Serious businessman at meeting

Terminating an employee is a very difficult task that should be well-prepared for in advance. There is much to consider before sitting down to have this delicate discussion with an employee. You need to think about the employee’s self-esteem and the effect it’ll have on their career as well as how it will affect your remaining employees.

When it’s time to let a team member go, your goal is to help all parties involved leave the situation feeling that the process was fair and respectful. Follow these 7 tips to achieve your objective and make this complex process a bit easier:

1) Do your due diligence

An employee who’s being let go shouldn’t feel that it’s a complete surprise. Unless it’s an unexpected situation in which you must act quickly, you should have already completed your due diligence before letting an employee go. That may include having had one-on-one meetings with the employee to discuss performance or behavior and any necessary documentation.

2) Get your house in order

Make sure you practice. Know exactly what you’ll say and how you’ll handle different scenarios. Ensure you have all paperwork ready to go like information on unemployment benefits, severance, or their last paycheck. Don’t forget to include any documentation that the employee may ask for in objection to your reasoning. Lastly, ensure terminated employees don’t leave with company property and that they no longer have access to company information of any kind.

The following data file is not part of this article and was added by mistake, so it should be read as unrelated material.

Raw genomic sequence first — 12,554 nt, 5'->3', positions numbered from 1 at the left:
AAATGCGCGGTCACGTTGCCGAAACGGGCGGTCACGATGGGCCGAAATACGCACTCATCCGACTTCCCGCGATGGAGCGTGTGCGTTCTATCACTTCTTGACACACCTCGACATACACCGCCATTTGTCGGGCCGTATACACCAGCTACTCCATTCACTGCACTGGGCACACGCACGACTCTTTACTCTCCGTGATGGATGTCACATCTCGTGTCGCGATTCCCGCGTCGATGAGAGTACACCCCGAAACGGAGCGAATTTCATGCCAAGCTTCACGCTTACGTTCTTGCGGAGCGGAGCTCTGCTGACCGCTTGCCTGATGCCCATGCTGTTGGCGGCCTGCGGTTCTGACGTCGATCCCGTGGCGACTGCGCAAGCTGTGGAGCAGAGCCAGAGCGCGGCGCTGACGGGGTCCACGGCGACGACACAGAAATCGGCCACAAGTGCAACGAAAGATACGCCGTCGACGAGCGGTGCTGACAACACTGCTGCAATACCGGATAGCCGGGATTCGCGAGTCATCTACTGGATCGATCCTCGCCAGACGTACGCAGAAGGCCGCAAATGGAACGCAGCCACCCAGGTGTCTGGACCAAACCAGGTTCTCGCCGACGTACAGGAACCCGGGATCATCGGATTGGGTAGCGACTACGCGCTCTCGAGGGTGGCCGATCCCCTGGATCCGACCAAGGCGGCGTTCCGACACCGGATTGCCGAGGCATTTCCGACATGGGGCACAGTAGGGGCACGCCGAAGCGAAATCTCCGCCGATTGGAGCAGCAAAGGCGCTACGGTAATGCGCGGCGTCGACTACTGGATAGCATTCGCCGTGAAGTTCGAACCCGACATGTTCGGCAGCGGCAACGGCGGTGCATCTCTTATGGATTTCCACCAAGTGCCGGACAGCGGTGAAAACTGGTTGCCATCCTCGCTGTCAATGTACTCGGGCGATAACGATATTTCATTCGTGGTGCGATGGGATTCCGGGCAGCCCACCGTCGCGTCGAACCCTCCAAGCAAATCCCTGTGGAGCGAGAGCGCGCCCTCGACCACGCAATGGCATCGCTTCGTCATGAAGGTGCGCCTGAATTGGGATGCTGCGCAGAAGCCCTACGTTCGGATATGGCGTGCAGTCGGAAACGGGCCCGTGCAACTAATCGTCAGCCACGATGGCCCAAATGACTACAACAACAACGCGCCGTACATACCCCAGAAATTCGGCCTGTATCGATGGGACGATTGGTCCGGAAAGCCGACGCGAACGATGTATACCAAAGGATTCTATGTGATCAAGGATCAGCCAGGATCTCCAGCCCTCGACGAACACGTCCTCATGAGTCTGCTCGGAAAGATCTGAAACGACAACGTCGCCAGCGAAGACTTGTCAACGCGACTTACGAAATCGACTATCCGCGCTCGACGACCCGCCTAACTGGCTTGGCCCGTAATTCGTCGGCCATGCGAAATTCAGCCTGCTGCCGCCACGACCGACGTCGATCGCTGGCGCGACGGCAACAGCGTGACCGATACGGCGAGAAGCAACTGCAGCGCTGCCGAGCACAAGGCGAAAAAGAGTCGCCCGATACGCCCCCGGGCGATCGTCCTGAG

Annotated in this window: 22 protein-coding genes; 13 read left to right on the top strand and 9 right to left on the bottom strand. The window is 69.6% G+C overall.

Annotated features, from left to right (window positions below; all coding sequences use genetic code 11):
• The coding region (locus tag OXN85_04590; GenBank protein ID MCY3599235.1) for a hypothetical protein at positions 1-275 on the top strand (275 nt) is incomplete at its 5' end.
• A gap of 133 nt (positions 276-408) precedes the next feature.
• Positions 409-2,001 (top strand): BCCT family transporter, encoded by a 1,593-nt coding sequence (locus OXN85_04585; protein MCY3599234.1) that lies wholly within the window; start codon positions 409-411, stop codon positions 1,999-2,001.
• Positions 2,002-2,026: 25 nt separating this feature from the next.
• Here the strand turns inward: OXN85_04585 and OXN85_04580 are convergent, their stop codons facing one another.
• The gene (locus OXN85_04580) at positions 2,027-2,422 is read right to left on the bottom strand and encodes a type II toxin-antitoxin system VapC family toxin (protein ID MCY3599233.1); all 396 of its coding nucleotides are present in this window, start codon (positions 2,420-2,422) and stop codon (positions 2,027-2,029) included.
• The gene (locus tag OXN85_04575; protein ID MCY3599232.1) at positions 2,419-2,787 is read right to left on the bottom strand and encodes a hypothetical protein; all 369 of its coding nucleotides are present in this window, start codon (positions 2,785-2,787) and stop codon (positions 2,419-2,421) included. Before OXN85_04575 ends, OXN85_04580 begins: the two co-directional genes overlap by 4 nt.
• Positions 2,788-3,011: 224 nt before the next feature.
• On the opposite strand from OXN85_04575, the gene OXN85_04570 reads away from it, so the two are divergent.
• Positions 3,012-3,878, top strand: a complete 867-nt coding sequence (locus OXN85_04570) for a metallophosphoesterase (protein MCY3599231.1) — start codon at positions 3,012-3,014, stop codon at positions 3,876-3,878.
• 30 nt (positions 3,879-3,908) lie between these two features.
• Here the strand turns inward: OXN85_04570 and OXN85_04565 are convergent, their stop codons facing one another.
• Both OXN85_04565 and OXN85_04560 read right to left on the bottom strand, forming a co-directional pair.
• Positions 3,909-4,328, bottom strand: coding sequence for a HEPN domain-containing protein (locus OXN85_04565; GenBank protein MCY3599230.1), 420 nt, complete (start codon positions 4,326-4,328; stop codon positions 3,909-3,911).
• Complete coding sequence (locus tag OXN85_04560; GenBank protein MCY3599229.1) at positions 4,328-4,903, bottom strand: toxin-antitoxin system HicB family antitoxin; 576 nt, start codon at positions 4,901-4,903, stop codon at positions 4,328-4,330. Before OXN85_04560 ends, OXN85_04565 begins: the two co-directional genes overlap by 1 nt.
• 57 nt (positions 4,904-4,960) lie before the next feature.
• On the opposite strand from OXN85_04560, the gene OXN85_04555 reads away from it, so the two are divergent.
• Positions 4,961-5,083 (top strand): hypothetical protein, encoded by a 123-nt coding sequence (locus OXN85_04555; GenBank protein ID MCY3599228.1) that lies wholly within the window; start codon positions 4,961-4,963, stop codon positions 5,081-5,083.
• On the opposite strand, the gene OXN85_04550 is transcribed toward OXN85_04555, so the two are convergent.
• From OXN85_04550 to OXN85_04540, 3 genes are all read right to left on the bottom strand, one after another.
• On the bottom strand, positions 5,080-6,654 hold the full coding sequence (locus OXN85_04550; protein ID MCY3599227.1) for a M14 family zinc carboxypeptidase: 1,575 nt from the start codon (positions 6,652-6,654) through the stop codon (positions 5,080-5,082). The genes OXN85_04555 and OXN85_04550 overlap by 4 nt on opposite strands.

3) Don’t go in alone

It’s generally best to have another manager or an HR professional in the room with you during this sensitive situation. It’s impossible to predict how someone will react and it can be helpful to have another trusted colleague in the room to help you navigate the circumstances. This can also help limit your liability when you’re terminating an employee.

4) Keep it private & swift

Nobody wants to be humiliated in front of their peers and colleagues. Choose the right time and the right place and prevent the situation from affecting other employees when it occurs. It also allows the employee to leave with their dignity intact.

5) Be empathetic but firm

You definitely don’t want an employee to think your decision isn’t final. But, it’s important that all parties involved feel they’ve ended things in a fair and respectful manner. Refrain from giving the employee a long list of failures – you don’t want to provoke resentment or an argument.The employee may ask questions, vent, or even shed some tears. So, simply listen and repeat a clear and concise message.

6) Give yourself time

Make sure you give yourself at least 15 minutes before and after the meeting.You want to ensure you feel relaxed and ready with a clear, concise message. Giving yourself time after the meeting can also help you prepare for how you’ll answer questions from your remaining employees.

7) Consider your remaining employees’ feelings

Terminating an employee has an affect on your other employees too. Regardless of how individual employees feel about the situation, you’ll want to ensure your team’s environment doesn’t turn into a rumor mill and that employee moral doesn’t take a nosedive. Be prepared to let your team know and answer questions but avoid going into details about the private situation.

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